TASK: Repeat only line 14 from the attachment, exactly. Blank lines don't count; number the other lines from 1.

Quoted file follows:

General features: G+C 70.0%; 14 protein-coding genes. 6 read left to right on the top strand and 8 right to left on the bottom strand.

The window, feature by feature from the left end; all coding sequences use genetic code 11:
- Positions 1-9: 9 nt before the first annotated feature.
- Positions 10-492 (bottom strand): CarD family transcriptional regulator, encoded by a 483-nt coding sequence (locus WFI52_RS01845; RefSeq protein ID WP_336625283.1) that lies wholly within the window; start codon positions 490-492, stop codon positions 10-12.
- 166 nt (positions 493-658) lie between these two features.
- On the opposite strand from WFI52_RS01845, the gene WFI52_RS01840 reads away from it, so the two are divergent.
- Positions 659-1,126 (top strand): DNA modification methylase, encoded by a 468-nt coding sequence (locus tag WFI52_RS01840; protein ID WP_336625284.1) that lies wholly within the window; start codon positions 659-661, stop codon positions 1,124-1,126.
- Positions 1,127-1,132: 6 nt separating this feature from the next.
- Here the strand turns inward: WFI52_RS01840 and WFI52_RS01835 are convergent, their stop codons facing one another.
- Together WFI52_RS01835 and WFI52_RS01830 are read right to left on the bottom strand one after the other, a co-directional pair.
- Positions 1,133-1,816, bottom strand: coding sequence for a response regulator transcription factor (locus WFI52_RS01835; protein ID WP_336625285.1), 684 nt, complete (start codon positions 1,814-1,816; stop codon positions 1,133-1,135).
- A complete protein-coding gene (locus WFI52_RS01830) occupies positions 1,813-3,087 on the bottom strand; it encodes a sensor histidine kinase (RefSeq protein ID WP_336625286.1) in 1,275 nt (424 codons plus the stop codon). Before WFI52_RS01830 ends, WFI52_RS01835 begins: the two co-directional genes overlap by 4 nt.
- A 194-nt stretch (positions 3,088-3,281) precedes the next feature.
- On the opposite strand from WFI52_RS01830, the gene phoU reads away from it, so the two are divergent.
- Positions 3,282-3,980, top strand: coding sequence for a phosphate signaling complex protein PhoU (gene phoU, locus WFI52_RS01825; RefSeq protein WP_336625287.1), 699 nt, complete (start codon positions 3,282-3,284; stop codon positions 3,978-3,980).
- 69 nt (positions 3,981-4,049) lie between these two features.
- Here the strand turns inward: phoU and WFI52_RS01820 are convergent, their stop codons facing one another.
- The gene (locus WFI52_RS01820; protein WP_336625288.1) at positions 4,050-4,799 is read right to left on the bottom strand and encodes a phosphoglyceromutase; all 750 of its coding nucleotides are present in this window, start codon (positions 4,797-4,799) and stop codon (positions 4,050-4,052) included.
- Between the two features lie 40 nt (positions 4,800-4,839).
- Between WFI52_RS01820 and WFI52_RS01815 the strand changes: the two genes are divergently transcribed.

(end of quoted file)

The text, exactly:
- On the opposite strand from WFI52_RS01830, the gene phoU reads away from it, so the two are divergent.